In a moment of glee for every person who hates social networks and/or the idea that they’re real businesses, research firm eMarketer has dropped its projections for the amount of money spent on social networks in the US, from an estimated $1.6 billion spent on social network ads, to $1.4 billion. It expects social network ad spending to increase by 55 percent this year versus 163 percent last year.
EMarketer feels it now has a better handle on social network ad spending for the more distant future, too. In 2011, it expects $2.4 billion to be spent versus its previous estimate of $2.7 billion.
Here are the reasons for the update to the previous report, which was published in December of 2007. A less rosy outlook on the economy will affect the amount of money spent by advertisers for years to come. Even the market leaders like Facebook and MySpace have yet to present compelling ad revenue models. Both companies, and others, have their own efforts to target advertising to users based on users’ demographic and personal information.
For those of us who think that social network application could partially prove their value through ads, the report now includes information on spending within social networking widgets and their more complex form, applications on Facebook and now other social networks. The fact that the forecast dropped in spite of this is not impressive.
But advertisers, like eMarketer, are still figuring out how to measure these ads, and define how valuable they are. Anyone who has seen a branded virtual good within a social game on Facebook can get an idea of this — what does a branded good mean to a user? Let’s say a user buys a virtual Mountain Dew bottle within a game. Does this mean you can tie that purchase to the likelihood that the user will go out and buy Mountain Dew?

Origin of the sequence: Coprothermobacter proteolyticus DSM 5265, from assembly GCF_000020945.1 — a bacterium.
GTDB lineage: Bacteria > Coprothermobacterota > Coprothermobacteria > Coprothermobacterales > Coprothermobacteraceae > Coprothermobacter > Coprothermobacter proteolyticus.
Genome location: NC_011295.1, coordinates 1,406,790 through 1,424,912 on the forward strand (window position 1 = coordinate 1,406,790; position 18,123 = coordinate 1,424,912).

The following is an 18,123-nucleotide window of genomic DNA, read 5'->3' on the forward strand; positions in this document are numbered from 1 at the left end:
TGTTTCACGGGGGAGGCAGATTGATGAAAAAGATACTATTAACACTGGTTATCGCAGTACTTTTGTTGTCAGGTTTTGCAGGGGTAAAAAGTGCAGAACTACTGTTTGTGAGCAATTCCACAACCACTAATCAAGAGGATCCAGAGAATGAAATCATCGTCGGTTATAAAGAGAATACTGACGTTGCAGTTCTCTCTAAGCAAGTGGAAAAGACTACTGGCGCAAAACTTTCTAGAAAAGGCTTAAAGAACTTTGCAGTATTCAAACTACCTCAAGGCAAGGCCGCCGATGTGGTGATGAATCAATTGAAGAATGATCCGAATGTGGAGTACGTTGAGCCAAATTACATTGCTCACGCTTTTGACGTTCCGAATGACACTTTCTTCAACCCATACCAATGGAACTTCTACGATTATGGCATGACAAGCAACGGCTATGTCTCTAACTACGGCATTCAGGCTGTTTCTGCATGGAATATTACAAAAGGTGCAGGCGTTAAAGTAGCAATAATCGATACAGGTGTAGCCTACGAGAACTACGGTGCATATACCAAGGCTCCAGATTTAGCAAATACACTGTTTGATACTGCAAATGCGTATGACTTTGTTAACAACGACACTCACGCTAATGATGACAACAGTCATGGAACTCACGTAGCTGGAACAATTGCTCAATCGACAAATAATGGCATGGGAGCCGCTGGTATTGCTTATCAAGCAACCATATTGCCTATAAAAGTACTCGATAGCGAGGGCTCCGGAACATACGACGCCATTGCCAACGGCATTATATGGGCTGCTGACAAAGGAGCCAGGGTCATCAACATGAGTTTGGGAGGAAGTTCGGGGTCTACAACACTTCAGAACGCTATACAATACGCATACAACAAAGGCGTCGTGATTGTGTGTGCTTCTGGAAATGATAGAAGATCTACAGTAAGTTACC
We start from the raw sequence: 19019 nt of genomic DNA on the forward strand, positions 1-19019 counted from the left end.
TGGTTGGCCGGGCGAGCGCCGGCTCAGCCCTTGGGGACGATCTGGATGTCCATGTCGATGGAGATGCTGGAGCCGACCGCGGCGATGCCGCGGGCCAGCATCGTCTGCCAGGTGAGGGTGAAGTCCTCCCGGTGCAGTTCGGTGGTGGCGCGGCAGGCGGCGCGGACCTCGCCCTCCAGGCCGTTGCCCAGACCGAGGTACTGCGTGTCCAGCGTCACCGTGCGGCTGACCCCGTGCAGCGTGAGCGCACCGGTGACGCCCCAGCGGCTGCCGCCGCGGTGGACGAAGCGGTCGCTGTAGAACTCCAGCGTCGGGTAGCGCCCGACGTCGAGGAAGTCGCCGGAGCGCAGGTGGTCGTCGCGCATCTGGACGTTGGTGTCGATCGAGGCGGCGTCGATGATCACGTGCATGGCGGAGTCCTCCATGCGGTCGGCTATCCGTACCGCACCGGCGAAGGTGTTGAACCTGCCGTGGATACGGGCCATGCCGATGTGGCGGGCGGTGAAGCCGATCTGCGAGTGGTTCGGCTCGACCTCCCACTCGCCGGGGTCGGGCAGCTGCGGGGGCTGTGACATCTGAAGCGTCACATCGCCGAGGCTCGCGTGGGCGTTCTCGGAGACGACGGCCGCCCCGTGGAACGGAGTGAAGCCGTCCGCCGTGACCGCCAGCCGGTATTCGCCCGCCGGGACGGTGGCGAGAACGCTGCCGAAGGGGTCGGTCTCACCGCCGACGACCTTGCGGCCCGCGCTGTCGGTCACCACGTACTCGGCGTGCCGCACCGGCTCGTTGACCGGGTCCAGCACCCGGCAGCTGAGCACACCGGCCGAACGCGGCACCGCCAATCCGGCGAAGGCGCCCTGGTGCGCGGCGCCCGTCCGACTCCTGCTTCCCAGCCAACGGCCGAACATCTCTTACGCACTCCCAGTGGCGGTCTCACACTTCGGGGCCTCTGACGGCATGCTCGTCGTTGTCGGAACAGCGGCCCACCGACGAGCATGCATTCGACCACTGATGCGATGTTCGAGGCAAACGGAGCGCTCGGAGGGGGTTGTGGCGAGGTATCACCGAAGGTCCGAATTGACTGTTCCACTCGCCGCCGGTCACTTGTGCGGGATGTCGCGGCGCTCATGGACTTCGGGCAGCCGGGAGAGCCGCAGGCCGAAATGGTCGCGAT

Of course, television and newspaper ads aren’t necessarily more verifiable than social network ads, but advertisers are used to spending money on them. The bulls of social networking, like widget-maker Slide’s chief executive, Max Levchin, already see themselves as more engaging than television. But in order to prove themselves to advertisers on a large scale, they’ll need to bring better metrics to the table than traditional media can offer, and that proven forms of online advertising like search ads can even better offer.
EMarketer, in the meantime, expects to see social networks add new revenue from local advertising and automated social network ad sales.
And for those of us who wonder about whether or not Facebook is breaking even — and should need to be taking out $100 million loans for infrastructure — eMarketer says that it expects Facebook to make $265 million in ad revenue this year, below the previous $305 million projection. Note: The cost to an advertiser of creating branded applications on Facebook isn’t counted here
Of course, anyone reading about the report needs to remember that it doesn’t address other ways social networks make money, like e-commerce, that social networks and their applications are looking at closely.